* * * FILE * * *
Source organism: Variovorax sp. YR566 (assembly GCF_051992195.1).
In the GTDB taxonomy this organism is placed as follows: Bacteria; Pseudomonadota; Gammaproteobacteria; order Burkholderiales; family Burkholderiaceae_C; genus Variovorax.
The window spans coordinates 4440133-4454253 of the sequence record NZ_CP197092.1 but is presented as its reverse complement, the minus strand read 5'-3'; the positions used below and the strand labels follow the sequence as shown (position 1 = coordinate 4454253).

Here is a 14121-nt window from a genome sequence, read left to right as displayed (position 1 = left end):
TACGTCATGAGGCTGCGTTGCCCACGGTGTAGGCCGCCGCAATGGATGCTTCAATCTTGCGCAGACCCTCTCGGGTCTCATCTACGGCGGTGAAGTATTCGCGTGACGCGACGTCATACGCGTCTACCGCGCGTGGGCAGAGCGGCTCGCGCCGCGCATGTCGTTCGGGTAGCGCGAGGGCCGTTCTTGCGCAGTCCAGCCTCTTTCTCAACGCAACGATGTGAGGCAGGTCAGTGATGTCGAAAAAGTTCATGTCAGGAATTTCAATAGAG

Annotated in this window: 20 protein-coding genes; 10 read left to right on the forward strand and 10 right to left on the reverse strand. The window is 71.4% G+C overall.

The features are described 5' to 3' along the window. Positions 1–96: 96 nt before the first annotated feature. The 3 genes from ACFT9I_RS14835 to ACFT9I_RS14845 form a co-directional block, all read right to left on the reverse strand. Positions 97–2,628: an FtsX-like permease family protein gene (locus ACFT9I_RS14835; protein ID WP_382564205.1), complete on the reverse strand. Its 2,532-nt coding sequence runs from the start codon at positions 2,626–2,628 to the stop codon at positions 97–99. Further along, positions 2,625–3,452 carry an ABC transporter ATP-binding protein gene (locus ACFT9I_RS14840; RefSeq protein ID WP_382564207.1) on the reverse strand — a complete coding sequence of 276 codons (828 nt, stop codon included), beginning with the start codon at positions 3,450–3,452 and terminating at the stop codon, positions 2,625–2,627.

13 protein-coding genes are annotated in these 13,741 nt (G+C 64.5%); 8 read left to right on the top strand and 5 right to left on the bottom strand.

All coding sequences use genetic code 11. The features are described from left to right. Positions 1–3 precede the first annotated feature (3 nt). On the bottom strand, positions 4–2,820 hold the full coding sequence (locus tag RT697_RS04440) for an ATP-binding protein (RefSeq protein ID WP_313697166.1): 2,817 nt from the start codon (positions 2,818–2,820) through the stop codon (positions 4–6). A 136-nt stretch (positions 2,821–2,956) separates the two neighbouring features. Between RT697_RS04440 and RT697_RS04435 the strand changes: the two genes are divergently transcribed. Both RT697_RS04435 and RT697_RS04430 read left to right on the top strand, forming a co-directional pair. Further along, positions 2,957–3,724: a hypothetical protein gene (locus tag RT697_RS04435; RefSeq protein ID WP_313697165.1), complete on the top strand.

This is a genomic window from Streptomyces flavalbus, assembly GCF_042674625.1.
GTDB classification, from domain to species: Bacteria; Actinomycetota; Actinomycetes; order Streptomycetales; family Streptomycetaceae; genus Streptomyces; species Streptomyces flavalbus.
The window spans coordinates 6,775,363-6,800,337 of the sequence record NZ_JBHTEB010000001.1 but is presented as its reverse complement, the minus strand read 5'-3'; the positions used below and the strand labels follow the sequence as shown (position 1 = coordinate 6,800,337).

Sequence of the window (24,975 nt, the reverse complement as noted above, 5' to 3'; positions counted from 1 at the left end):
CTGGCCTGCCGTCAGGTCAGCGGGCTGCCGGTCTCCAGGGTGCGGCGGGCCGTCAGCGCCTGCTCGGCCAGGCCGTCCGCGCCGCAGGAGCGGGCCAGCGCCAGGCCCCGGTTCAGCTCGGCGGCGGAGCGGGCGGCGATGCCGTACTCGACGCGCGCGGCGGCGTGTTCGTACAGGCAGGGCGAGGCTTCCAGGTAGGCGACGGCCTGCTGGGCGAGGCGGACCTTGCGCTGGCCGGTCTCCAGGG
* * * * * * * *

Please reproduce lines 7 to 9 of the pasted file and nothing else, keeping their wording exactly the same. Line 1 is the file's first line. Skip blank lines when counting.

The features are described 5' to 3' along the window. Positions 1–96: 96 nt before the first annotated feature. The 3 genes from ACFT9I_RS14835 to ACFT9I_RS14845 form a co-directional block, all read right to left on the reverse strand. Positions 97–2,628: an FtsX-like permease family protein gene (locus ACFT9I_RS14835; protein ID WP_382564205.1), complete on the reverse strand. Its 2,532-nt coding sequence runs from the start codon at positions 2,626–2,628 to the stop codon at positions 97–99. Further along, positions 2,625–3,452 carry an ABC transporter ATP-binding protein gene (locus ACFT9I_RS14840; RefSeq protein ID WP_382564207.1) on the reverse strand — a complete coding sequence of 276 codons (828 nt, stop codon included), beginning with the start codon at positions 3,450–3,452 and terminating at the stop codon, positions 2,625–2,627.

13 protein-coding genes are annotated in these 13,741 nt (G+C 64.5%); 8 read left to right on the top strand and 5 right to left on the bottom strand.

All coding sequences use genetic code 11. The features are described from left to right. Positions 1–3 precede the first annotated feature (3 nt). On the bottom strand, positions 4–2,820 hold the full coding sequence (locus tag RT697_RS04440) for an ATP-binding protein (RefSeq protein ID WP_313697166.1): 2,817 nt from the start codon (positions 2,818–2,820) through the stop codon (positions 4–6). A 136-nt stretch (positions 2,821–2,956) separates the two neighbouring features. Between RT697_RS04440 and RT697_RS04435 the strand changes: the two genes are divergently transcribed. Both RT697_RS04435 and RT697_RS04430 read left to right on the top strand, forming a co-directional pair. Further along, positions 2,957–3,724: a hypothetical protein gene (locus tag RT697_RS04435; RefSeq protein ID WP_313697165.1), complete on the top strand.